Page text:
Low Ammonia Application

Type:
Technical Option | Generic Example
Theme:
Agriculture

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Summary

There are several techniques available to reduce the amount of NH3 emissions during and after application of manure to arable land or grassland. Methods include: immediate incorporation, injection of manure, slit injection, trailing shoe, and band spreading. All techniques involve the placement of manure in the soils as opposed to spreading it over the surface (broadcasting), and all fall under the category of low ammonia application. Furthermore there are various levels of efficiency depending on the specific type of application used.

Implementation

Medium to low efficient techniques include slit injection, trailing shoe, slurry dilution, and band spreading for liquid slurry and incorporation of solid manure by ploughing into the soil the day after application. Meanwhile, high efficient options include immediate incorporation by ploughing (within 4 hours after application), deep and shallow injection of liquid manure, and immediate incorporation by ploughing (within 12 hours after application) of solid manure. 

Impact

As touched on briefly above, the impact of low ammonia application methods on emissions vary considerably depending on the measure used and the type of waste/manure (i.e. solid vs. liquid). For solid waste (i.e. dairy cows, other cattle, pigs, poultry, and sheep) the removal efficiency for the low efficiency application is approximately 20%. Meanwhile for liquid manure (i.e. dairy cattle, other cattle, and pigs) the removal efficiency for the same low efficiency application is approximately 40%. The removal efficiency for high efficiency applications for solid waste and liquid manure is approximately 80%, however.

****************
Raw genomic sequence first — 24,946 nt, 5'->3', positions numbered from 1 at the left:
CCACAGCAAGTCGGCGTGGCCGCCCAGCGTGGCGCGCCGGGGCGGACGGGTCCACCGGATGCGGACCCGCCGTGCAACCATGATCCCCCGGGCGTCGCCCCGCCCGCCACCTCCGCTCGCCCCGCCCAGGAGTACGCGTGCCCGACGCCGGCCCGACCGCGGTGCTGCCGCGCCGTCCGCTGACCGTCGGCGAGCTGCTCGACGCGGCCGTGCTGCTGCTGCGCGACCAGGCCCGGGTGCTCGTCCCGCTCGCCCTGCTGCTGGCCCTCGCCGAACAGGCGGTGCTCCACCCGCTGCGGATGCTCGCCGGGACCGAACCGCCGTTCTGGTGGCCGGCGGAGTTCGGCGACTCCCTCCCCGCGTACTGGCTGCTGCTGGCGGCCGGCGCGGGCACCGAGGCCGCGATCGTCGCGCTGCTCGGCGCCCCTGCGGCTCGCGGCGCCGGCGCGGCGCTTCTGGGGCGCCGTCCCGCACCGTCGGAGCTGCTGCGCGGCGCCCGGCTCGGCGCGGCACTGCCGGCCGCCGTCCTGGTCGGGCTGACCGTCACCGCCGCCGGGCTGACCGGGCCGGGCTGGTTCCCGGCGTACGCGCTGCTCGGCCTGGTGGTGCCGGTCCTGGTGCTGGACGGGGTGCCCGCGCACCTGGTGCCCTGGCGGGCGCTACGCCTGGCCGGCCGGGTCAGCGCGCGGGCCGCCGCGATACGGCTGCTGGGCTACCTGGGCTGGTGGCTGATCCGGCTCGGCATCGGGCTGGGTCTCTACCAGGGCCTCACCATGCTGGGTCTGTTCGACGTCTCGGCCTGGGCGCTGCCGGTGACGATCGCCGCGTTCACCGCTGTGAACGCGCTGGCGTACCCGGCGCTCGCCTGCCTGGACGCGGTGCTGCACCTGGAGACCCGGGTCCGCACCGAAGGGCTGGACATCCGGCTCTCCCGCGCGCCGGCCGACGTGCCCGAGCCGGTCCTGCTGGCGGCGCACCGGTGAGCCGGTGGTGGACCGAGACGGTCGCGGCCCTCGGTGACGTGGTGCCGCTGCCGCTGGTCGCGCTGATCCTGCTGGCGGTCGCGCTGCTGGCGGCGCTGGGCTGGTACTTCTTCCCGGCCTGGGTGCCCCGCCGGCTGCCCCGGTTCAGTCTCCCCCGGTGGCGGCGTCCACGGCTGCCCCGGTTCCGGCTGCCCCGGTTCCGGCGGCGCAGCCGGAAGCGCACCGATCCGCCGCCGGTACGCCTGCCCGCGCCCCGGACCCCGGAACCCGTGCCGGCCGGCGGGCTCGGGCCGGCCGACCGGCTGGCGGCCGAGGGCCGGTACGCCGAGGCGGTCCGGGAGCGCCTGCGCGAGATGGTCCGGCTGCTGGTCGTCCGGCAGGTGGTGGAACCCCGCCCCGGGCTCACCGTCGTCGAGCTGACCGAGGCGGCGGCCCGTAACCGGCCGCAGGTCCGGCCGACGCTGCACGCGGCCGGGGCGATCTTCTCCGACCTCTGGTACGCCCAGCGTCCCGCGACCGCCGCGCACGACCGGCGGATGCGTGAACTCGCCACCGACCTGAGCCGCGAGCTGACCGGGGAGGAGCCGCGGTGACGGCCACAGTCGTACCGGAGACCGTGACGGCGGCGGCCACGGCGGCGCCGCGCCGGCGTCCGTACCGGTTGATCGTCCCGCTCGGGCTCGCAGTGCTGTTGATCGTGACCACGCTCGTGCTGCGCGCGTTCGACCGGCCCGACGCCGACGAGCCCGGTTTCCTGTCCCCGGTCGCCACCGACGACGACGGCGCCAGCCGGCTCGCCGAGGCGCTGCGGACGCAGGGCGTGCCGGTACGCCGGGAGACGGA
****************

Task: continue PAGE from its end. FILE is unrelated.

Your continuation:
Modelling this Measure

Modelling this measure can be achieved through the use of the GAINS model. Essentially assumptions regarding the adoption and share of a given control are made by national experts. GAINS then combines these assumptions with national energy forecasts and abated emission factors (i.e. inclusive of the removal efficiencies of the given control) and provides resulting emissions estimates. This provides modelled effects of this measure as compared to the level of emissions if this measure was not in place.

Furthermore, as with other agricultural measures it is possible to measure the effects of this measure either on its own, or when combined with others (such as low nitrogen feed and animal house adaptation, for example).


Site Entry Created by Policy Measures Admin on Oct 18, 2010
Edited by J A Kelly

Reference This Source

Policymeasures.com (2018). Low Ammonia Application. Available:
www.policymeasures.com/measures/detail/low-ammonia-application Last accessed: 24th October 2018

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